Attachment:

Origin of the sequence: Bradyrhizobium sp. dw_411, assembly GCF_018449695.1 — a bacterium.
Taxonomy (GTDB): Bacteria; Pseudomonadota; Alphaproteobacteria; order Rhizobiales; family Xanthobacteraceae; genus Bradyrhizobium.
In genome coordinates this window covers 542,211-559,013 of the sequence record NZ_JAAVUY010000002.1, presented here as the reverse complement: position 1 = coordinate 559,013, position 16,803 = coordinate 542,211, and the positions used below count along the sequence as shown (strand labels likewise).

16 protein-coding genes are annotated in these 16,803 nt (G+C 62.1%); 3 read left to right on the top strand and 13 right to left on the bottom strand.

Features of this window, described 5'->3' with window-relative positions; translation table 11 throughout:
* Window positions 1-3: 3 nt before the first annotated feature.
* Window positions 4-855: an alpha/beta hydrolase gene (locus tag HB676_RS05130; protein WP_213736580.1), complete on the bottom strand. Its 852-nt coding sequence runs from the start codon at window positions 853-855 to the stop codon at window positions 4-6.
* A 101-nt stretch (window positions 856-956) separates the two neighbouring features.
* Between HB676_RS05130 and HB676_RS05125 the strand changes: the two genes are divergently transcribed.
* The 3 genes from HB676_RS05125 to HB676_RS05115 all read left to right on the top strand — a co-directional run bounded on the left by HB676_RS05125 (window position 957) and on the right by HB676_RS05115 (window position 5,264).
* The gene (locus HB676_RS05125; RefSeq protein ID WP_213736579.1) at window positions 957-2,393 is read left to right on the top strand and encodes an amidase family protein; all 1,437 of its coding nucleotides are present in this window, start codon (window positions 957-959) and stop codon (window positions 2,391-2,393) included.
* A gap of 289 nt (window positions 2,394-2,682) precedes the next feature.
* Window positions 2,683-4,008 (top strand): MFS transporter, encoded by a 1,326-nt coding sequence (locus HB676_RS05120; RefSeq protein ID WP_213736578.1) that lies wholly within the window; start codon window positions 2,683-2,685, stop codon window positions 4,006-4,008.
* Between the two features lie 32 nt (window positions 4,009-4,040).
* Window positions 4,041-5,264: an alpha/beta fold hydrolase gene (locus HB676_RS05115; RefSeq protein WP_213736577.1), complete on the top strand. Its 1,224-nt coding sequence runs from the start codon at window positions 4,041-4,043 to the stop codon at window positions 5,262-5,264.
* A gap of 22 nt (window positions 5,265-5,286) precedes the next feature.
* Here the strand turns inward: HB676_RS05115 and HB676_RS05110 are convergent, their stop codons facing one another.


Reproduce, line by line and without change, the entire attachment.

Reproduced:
Origin of the sequence: Bradyrhizobium sp. dw_411, assembly GCF_018449695.1 — a bacterium.
Taxonomy (GTDB): Bacteria; Pseudomonadota; Alphaproteobacteria; order Rhizobiales; family Xanthobacteraceae; genus Bradyrhizobium.
In genome coordinates this window covers 542,211-559,013 of the sequence record NZ_JAAVUY010000002.1, presented here as the reverse complement: position 1 = coordinate 559,013, position 16,803 = coordinate 542,211, and the positions used below count along the sequence as shown (strand labels likewise).

16 protein-coding genes are annotated in these 16,803 nt (G+C 62.1%); 3 read left to right on the top strand and 13 right to left on the bottom strand.

Features of this window, described 5'->3' with window-relative positions; translation table 11 throughout:
* Window positions 1-3: 3 nt before the first annotated feature.
* Window positions 4-855: an alpha/beta hydrolase gene (locus tag HB676_RS05130; protein WP_213736580.1), complete on the bottom strand. Its 852-nt coding sequence runs from the start codon at window positions 853-855 to the stop codon at window positions 4-6.
* A 101-nt stretch (window positions 856-956) separates the two neighbouring features.
* Between HB676_RS05130 and HB676_RS05125 the strand changes: the two genes are divergently transcribed.
* The 3 genes from HB676_RS05125 to HB676_RS05115 all read left to right on the top strand — a co-directional run bounded on the left by HB676_RS05125 (window position 957) and on the right by HB676_RS05115 (window position 5,264).
* The gene (locus HB676_RS05125; RefSeq protein ID WP_213736579.1) at window positions 957-2,393 is read left to right on the top strand and encodes an amidase family protein; all 1,437 of its coding nucleotides are present in this window, start codon (window positions 957-959) and stop codon (window positions 2,391-2,393) included.
* A gap of 289 nt (window positions 2,394-2,682) precedes the next feature.
* Window positions 2,683-4,008 (top strand): MFS transporter, encoded by a 1,326-nt coding sequence (locus HB676_RS05120; RefSeq protein ID WP_213736578.1) that lies wholly within the window; start codon window positions 2,683-2,685, stop codon window positions 4,006-4,008.
* Between the two features lie 32 nt (window positions 4,009-4,040).
* Window positions 4,041-5,264: an alpha/beta fold hydrolase gene (locus HB676_RS05115; RefSeq protein WP_213736577.1), complete on the top strand. Its 1,224-nt coding sequence runs from the start codon at window positions 4,041-4,043 to the stop codon at window positions 5,262-5,264.
* A gap of 22 nt (window positions 5,265-5,286) precedes the next feature.
* Here the strand turns inward: HB676_RS05115 and HB676_RS05110 are convergent, their stop codons facing one another.